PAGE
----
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Clients include Tetra Pak and SIG Combibloc

Hydro to build $61m beverage can recycling plant

By Jenny Eagle+

03-Jun-2014
Last updated on 06-Jun-2014 at 12:46 GMT

Hydro to build $61m beverage can recycling plant

Hydro, whose clients include Tetra Pak, Ball and Crown, is celebrating after getting the go-ahead to build a $61m beverage can recycling plant in Neuss, Germany.

The aluminium supplier has also developed an alufoil that is completely oil-free as-rolled hardness at gauges down to 15 µm.

Manfred Mertens

Oil-free surface demand

Manfred Mertens, head of the Packaging and building business unit, Hydro Aluminium, told FoodProductionDaily oil-free foil was previously unheard of in thicknesses under 50μm.

This material could only be cleaned of residual rolling oil by undergoing a heat treatment. However, due to the effects of the heat, the as-rolled surface quality was lost,” he said.

Now we managed to degrease the aluminium foil chemically in a sophisticated bath process. In this way, the desired as-rolled condition is retained and an absolutely homogeneous, evenly cleaned surface is achieved.

It means we can meet the demand for fully cleaned, oil-free surfaces, and it is a particularly environmentally-friendly process.”

Mertens said the method opens up a range of application possibilities for its foil customers with a special need for stiffness and customers can save one process step by directly printing on, or laminating material.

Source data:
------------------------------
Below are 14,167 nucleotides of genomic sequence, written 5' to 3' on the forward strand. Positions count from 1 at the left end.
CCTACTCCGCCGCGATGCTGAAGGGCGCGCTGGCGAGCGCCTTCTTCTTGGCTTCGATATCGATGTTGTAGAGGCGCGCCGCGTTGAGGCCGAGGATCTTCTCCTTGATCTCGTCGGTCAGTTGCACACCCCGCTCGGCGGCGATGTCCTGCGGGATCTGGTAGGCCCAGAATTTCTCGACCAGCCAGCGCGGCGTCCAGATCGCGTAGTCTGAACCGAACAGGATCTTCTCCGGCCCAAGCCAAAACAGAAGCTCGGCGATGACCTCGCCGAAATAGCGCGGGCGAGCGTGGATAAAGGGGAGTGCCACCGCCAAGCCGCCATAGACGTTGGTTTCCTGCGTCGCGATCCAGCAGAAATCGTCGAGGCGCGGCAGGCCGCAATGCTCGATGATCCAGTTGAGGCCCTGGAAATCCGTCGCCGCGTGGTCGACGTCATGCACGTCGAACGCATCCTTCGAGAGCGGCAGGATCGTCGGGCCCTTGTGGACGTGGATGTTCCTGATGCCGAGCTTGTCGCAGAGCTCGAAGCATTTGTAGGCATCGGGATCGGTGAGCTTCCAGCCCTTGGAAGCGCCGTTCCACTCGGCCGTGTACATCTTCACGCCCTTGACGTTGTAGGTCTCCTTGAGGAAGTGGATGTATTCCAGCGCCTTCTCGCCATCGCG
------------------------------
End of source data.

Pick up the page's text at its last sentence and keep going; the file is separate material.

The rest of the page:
Its finishing plant in Grevenbroich, Germany, serves customers like Tetra Pak, SIG and others with ultra-thin foil and it can ship stock for beverage can bodies, ends and tabs to Ball, Crown and other can makers as well as supply converters like Constantia or Amcor.

Bevcan recycling, Germany

Our big $61m capex decision is to build a novel plant for bevcan recycling in Neuss, Germany, where we, thanks to our new, in-house sorting technology, can process a wide range of beverage can scrap,” he added.

On the product side, we offer alufoil even thinner than 6 µm, at 5 µm. This means 16% in material savings. We also make can ends more shiny at POS, thanks to a special degreasing process.”

As vice president of the European Aluminium Foil Association or through its membership in initiatives like SAVE FOOD and EveryCanCounts, Mertens said the biggest challenge in the industry today is to stop wasting food.

Smart packaging is one important way to help, and only aluminium ensures an absolute barrier protection. Save Food is a core business to me. The more we keep our metal in infinite cycles of recycling and re-use, the more we support a resource-efficient society,” he added.

The biggest trend in the next five years will beregulations for sustainable products. We can help in many aspects of urban life, energy efficiency, protection, durability and cradle-to-cradle economy. So we see a bright future for aluminium, which we have to transfer worldwide.”

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